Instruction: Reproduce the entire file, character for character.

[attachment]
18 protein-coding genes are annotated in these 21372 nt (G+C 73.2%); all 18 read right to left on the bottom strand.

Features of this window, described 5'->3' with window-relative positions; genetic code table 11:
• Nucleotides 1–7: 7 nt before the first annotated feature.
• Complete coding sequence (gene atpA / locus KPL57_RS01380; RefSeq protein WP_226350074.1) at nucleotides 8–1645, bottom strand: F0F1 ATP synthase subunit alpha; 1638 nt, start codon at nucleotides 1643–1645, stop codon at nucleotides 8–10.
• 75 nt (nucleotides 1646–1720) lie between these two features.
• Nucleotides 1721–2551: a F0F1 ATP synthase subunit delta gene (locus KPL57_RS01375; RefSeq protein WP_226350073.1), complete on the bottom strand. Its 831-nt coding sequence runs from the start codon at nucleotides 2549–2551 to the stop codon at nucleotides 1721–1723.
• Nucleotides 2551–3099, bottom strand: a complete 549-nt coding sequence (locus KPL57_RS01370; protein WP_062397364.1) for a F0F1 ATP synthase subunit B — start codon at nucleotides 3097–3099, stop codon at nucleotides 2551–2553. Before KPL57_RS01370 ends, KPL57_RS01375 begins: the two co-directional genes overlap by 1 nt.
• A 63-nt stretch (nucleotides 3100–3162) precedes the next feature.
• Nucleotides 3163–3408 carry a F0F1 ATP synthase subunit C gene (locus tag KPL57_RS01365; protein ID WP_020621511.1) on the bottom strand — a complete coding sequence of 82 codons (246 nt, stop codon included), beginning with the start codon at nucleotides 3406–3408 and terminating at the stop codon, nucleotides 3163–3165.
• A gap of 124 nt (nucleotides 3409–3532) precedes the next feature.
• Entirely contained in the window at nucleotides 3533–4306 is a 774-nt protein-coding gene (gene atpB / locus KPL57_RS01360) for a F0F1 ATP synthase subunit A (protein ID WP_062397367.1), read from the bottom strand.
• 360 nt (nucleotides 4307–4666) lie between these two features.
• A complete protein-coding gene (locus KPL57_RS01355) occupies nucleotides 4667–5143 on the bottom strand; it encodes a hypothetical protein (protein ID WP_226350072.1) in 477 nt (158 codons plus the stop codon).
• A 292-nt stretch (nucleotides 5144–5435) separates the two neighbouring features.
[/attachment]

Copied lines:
18 protein-coding genes are annotated in these 21372 nt (G+C 73.2%); all 18 read right to left on the bottom strand.

Features of this window, described 5'->3' with window-relative positions; genetic code table 11:
• Nucleotides 1–7: 7 nt before the first annotated feature.
• Complete coding sequence (gene atpA / locus KPL57_RS01380; RefSeq protein WP_226350074.1) at nucleotides 8–1645, bottom strand: F0F1 ATP synthase subunit alpha; 1638 nt, start codon at nucleotides 1643–1645, stop codon at nucleotides 8–10.
• 75 nt (nucleotides 1646–1720) lie between these two features.
• Nucleotides 1721–2551: a F0F1 ATP synthase subunit delta gene (locus KPL57_RS01375; RefSeq protein WP_226350073.1), complete on the bottom strand. Its 831-nt coding sequence runs from the start codon at nucleotides 2549–2551 to the stop codon at nucleotides 1721–1723.
• Nucleotides 2551–3099, bottom strand: a complete 549-nt coding sequence (locus KPL57_RS01370; protein WP_062397364.1) for a F0F1 ATP synthase subunit B — start codon at nucleotides 3097–3099, stop codon at nucleotides 2551–2553. Before KPL57_RS01370 ends, KPL57_RS01375 begins: the two co-directional genes overlap by 1 nt.
• A 63-nt stretch (nucleotides 3100–3162) precedes the next feature.
• Nucleotides 3163–3408 carry a F0F1 ATP synthase subunit C gene (locus tag KPL57_RS01365; protein ID WP_020621511.1) on the bottom strand — a complete coding sequence of 82 codons (246 nt, stop codon included), beginning with the start codon at nucleotides 3406–3408 and terminating at the stop codon, nucleotides 3163–3165.
• A gap of 124 nt (nucleotides 3409–3532) precedes the next feature.
• Entirely contained in the window at nucleotides 3533–4306 is a 774-nt protein-coding gene (gene atpB / locus KPL57_RS01360) for a F0F1 ATP synthase subunit A (protein ID WP_062397367.1), read from the bottom strand.
• 360 nt (nucleotides 4307–4666) lie between these two features.
• A complete protein-coding gene (locus KPL57_RS01355) occupies nucleotides 4667–5143 on the bottom strand; it encodes a hypothetical protein (protein ID WP_226350072.1) in 477 nt (158 codons plus the stop codon).
• A 292-nt stretch (nucleotides 5144–5435) separates the two neighbouring features.